The fastest growing whisky making countries in the world do not include Scotland.
They do include Ireland, Japan and Canada.
So Scotch Whisky chooses to attack these countries in a series of articles and posts across various media platforms.
The common thread in all these articles revolves around the fact these countries manufacture and market their own whiskies in a manner not compliant with Scottish Whisky Association (SWA) rules.
Now I don’t know about you – but I must have missed the meeting when it was decided SWA rules applied worldwide. It shows a complete lack of respect for those countries indigenous rules, customs and practices.
The fact customers are seeking out those countries whisky products obviously means it has nothing to do with the rules – it must be something else.
Whisky from it’s very inception has never been about the rules.
Whisky has a long tradition and rich historical vein of tales involving illicit poitin & moonshine distillation, smugglers avoiding the gaugers on Highland trails and bootlegging during prohibition to name a few. It’s in the very DNA of what whisky is and has shaped the development of the spirit to this day.
Perhaps it’s about the taste?
Perhaps Scotch’s strict adherence to the rules comes at the expense of new and exciting tastes?
Perhaps those customers boosting non-Scotch making expression sales are seeking out those new tastes and the rules are not as important as they are made out to be?
I don’t believe 95% of what is on the label, and I don’t care much about the 5% I do believe. How does it taste and how much does it cost…those two questions make up the simple matrix that is my buying/drinking decision process.
There are a number of factors mitigating against holding a Burn’s Night in the heart of Ireland.
One of them is the difficulty in finding a haggis for sale in Westmeath!
Thankfully I brought some of the prize pudding back with me from a recent Scottish trip – along with some whisky I had in mind – which is my cue for a song!
So January 25th found me in Sean’s Bar – the oldest bar in Ireland – hosting an Irish versus Scotch blind whiskey tasting.
I’d decided to go blind – the whiskey that is, not me – wrapping the bottles in tinfoil to disguise the brands – so there would be no bias in the results. The nose & taste of the spirit would be the crucial factor.
I roughly paired the whiskeys into 4 categories.
‘a’ being grains,
‘b’ obviously blends,
‘c’ single malts &
‘d’ being undefined – which will become clearer later. I tried as far as possible to get pairs of equal cost, style, flavour & profile – with only 50% success. The idea was to get a winner for each pair – then a ‘best of’ for the evening – having some fun along the way.
Votes were cast at the end of the tasting round to get the 4 individual winners – as well as the overall winner – before any of the whiskeys were revealed to some surprised faces.
The first winner of the evening was Egan’s Vintage Grain.
I’ve featured this single grain previously in a blog here. For a grain whiskey Egan’s delivers some punch both in flavour & style which didn’t go unnoticed by the audience. Most of them assumed it was a Scotch. 1st surprise of the evening.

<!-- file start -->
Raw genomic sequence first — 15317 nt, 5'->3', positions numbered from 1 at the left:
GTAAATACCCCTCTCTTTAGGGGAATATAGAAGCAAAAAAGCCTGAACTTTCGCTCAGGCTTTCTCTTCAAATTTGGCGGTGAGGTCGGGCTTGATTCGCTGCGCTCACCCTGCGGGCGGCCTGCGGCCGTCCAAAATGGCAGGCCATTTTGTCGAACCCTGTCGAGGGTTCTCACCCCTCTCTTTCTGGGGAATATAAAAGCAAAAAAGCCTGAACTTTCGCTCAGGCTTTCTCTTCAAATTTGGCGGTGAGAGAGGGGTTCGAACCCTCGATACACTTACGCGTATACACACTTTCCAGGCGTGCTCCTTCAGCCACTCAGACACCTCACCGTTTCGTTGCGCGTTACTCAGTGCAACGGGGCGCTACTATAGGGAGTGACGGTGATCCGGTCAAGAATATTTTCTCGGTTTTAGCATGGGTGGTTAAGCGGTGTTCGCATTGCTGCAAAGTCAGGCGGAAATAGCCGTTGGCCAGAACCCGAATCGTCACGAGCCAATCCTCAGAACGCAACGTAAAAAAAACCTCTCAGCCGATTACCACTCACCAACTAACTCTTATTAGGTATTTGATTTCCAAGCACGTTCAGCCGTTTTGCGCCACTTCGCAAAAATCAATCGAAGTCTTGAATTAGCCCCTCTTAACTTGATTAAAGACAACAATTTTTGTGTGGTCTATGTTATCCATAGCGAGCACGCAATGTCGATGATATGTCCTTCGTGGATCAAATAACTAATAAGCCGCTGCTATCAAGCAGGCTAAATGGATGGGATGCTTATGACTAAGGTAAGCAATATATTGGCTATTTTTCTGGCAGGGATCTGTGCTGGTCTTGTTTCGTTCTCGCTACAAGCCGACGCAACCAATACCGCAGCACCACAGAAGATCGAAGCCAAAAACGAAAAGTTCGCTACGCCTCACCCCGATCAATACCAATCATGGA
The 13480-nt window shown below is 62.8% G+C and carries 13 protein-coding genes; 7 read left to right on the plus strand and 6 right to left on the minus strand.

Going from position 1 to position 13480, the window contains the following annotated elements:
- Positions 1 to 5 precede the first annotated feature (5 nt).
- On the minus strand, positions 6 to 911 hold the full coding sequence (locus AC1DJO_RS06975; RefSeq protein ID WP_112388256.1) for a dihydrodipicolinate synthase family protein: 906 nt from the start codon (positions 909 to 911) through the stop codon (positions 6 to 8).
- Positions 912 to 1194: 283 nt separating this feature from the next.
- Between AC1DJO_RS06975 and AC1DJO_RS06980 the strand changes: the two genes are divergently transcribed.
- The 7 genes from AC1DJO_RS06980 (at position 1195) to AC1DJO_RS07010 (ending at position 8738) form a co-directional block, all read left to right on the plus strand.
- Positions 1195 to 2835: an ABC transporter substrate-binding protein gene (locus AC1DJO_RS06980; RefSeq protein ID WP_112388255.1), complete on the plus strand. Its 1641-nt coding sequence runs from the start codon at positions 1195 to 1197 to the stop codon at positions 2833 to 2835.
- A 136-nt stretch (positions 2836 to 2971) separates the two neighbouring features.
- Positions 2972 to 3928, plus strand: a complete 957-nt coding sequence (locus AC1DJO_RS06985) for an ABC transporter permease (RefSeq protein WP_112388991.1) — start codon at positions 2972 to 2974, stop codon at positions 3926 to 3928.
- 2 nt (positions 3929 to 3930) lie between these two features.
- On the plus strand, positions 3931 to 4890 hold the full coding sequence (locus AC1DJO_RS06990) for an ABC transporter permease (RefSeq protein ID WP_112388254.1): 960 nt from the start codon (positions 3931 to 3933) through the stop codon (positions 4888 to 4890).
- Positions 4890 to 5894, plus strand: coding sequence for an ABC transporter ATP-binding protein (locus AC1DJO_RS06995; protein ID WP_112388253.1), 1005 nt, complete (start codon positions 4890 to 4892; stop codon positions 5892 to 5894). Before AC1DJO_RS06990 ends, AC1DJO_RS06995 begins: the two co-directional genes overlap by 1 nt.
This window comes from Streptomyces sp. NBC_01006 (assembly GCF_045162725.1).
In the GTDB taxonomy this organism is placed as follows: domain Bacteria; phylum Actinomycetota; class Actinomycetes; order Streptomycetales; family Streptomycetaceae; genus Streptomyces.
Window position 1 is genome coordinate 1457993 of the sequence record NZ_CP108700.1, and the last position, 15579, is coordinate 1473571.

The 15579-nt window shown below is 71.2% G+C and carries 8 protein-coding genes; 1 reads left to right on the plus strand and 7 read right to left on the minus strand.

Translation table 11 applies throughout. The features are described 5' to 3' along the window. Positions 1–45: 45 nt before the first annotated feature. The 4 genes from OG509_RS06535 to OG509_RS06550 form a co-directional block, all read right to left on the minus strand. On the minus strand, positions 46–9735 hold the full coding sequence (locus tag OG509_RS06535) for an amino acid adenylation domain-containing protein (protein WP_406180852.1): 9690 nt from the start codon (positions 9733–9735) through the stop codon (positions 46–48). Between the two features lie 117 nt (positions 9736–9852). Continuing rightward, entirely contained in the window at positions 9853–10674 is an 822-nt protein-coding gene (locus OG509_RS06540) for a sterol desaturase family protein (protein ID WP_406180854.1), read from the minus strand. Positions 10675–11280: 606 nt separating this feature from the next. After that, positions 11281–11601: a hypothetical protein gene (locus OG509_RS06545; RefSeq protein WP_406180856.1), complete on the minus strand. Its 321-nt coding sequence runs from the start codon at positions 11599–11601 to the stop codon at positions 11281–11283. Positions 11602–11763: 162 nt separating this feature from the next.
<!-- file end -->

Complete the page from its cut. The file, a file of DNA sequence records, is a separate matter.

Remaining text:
I’d cheekily paired this with McDowell’s No 1 – the 2nd biggest selling brand of whisky in the world. This is actually a blend of Scotch, malt & neutral spirit – as it says on the label. Guinness Nigeria is also on the label – although McDowell’s is distilled in India by a company founded back in 1898 by a Scotsman unsurprisingly named McDowell.
Some 90% of all whiskey sold throughout the world is blended. So category ‘b’ is the real battle ground. The winner of the evening?
Well – being held in Sean’s Bar what else would you expect? But remember – this was a blind taste test and not all the participants had tried either of the entrants before.
The other bottle was named after an Irishman. Ernest Shackleton was born in Co Kildare in 1874 and went on to became a famous Antarctic Explorer. This blend I found a rather weak representation of a whisky he took to those frozen lands in the early 1900’s. My audience seemed to agree.
The single malts also had a clear winner. It gives me great pleasure to announce the wonders of this whiskey.
I’d paired this with the Dalmore Valour which delivers quite a nice rich, dry port & sherry finish to the palate. It’s youthfulness probably let it down when compared to the depth of flavour of the Irish 26yo. On a price front however – they are comparable.
The last category contained spirit which is not currently available in both countries. Ireland has it’s single pot still whiskey made with a mash of malted and unmalted barley. While Scotland has just released it’s 1st rye for over 200 years. The winning margin in this case wasn’t as wide as previous categories – but a winner there was.
The cleaner, bolder, more upfront spice hit of Arbikie Highland Rye gave Scotland it’s only winner of the evening. There were a few surprised faces during sampling on this one – and even more when it was revealed – but clearly rye is a style to be reckoned with – and I can’t wait for that 6 year old Kilbeggan rye to be released. Unfortunately Green Spot just didn’t hit the high notes in this round.
Of all the category winners – in fact of all the entrants – I’d asked for a favourite for the evening. The 67% majority vote took me a little by surprise.
What else can I say but congratulations to Aldi & all the team that were behind this amazing release.
The bottle was drained, the haggis was shared out, and the participant that turned out immaculately attired in a kilt was duly given a bottle of whisky by way of a prize.
I’d like to thank all those that attended. I thoroughly enjoyed myself and from comments on the evening, everyone else did too! Big thanks also to Sean’s Bar for hosting the event. By the sounds of it – we’ll be back for more!